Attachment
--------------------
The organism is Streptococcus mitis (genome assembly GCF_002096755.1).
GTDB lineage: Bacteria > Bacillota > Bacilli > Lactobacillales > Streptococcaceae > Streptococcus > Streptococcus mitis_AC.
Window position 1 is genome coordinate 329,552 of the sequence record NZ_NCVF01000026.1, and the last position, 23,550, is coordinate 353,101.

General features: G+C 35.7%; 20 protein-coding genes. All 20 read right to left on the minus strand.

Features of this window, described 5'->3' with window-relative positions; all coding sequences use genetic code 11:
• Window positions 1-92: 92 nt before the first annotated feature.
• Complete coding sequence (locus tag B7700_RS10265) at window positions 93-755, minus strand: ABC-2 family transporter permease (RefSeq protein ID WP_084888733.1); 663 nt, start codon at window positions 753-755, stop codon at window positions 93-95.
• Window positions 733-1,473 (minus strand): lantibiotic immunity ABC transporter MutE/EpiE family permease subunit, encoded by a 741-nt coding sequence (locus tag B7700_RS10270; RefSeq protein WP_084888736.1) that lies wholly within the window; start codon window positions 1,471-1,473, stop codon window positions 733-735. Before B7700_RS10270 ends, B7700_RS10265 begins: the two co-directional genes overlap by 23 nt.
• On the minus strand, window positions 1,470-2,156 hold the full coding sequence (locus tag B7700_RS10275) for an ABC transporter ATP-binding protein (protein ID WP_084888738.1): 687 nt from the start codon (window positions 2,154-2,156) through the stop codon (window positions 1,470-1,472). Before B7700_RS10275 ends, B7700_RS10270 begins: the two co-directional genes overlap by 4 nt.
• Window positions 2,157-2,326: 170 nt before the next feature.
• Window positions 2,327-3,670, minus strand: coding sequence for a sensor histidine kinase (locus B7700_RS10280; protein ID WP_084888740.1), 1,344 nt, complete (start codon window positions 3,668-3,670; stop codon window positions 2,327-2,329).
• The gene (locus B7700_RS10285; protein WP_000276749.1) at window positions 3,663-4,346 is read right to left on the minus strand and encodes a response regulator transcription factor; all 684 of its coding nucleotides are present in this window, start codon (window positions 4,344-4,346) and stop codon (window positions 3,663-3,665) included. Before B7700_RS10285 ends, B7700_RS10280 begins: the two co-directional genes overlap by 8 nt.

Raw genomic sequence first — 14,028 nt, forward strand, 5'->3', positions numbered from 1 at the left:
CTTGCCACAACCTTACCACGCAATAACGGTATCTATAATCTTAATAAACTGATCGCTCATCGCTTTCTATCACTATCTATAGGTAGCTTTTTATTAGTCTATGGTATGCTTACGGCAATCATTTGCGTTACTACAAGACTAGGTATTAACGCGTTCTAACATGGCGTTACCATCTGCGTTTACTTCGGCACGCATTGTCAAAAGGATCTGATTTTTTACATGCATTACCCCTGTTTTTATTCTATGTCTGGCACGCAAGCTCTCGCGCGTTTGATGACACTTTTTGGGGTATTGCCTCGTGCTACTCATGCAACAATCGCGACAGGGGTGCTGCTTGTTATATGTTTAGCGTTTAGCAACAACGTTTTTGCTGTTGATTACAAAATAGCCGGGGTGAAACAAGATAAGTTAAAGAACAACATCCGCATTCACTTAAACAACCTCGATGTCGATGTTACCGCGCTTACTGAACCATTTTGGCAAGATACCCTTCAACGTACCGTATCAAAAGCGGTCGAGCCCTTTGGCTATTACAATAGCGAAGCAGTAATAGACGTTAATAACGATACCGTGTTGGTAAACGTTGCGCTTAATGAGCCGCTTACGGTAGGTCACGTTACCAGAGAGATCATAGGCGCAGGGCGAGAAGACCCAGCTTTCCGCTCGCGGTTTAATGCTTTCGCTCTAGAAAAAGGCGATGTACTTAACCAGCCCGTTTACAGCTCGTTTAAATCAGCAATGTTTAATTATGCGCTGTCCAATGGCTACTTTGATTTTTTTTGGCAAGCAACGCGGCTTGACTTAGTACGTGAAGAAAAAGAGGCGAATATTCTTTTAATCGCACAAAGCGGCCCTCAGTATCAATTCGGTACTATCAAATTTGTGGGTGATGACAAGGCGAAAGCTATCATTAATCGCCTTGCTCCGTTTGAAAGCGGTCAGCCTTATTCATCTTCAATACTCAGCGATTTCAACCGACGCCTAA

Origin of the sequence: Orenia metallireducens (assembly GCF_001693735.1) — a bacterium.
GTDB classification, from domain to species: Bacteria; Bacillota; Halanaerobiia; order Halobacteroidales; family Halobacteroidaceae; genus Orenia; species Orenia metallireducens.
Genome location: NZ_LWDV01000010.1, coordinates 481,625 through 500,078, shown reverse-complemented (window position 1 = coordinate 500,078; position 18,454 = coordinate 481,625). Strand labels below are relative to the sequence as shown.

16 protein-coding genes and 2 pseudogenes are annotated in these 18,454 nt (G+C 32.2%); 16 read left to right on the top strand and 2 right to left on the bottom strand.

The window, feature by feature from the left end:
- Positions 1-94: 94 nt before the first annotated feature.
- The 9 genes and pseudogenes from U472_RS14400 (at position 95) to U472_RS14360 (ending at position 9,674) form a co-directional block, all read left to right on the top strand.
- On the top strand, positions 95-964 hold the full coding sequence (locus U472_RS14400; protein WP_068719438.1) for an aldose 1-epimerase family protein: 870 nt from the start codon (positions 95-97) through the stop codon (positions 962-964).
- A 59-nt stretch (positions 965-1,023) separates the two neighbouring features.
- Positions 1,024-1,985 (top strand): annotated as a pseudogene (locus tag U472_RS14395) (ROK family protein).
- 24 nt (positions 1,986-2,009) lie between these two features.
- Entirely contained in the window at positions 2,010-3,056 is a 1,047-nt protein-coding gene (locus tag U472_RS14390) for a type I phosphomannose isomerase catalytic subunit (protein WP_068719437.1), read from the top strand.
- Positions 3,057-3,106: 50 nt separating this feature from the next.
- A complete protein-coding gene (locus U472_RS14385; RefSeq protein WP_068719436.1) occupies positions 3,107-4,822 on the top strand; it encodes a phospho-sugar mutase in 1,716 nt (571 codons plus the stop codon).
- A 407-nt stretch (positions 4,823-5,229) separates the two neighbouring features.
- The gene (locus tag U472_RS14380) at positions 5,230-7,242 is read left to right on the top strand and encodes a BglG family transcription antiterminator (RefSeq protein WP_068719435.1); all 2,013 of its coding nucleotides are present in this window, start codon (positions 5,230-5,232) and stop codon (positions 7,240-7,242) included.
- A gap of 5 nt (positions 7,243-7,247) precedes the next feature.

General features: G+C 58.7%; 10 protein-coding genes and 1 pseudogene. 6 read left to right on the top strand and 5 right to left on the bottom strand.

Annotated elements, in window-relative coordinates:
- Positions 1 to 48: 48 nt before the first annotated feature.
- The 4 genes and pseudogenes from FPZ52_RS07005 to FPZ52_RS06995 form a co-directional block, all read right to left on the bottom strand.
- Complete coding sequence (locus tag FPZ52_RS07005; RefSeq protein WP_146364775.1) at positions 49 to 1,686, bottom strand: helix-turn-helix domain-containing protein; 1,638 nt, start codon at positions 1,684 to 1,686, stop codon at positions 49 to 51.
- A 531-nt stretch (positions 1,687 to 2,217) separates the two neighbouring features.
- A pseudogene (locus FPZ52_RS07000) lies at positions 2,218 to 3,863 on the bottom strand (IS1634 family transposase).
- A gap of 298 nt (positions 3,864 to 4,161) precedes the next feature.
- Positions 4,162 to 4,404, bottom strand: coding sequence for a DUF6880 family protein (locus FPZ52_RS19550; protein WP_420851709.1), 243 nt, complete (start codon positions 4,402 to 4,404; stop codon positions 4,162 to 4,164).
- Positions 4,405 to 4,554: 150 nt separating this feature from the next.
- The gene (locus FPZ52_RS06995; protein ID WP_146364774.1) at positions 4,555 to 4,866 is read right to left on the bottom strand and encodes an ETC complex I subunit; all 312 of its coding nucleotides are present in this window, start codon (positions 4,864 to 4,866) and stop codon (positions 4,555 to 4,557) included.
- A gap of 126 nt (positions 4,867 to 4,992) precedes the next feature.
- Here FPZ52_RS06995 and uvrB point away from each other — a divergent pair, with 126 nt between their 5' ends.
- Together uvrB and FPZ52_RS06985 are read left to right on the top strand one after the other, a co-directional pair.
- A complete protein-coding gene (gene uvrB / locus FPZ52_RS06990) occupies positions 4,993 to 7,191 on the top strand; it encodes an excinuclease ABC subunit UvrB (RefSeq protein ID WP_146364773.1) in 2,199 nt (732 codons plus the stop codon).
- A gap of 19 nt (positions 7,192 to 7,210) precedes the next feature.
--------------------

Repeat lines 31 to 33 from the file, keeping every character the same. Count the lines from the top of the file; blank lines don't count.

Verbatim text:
- A gap of 5 nt (positions 7,243-7,247) precedes the next feature.

General features: G+C 58.7%; 10 protein-coding genes and 1 pseudogene. 6 read left to right on the top strand and 5 right to left on the bottom strand.

Annotated elements, in window-relative coordinates: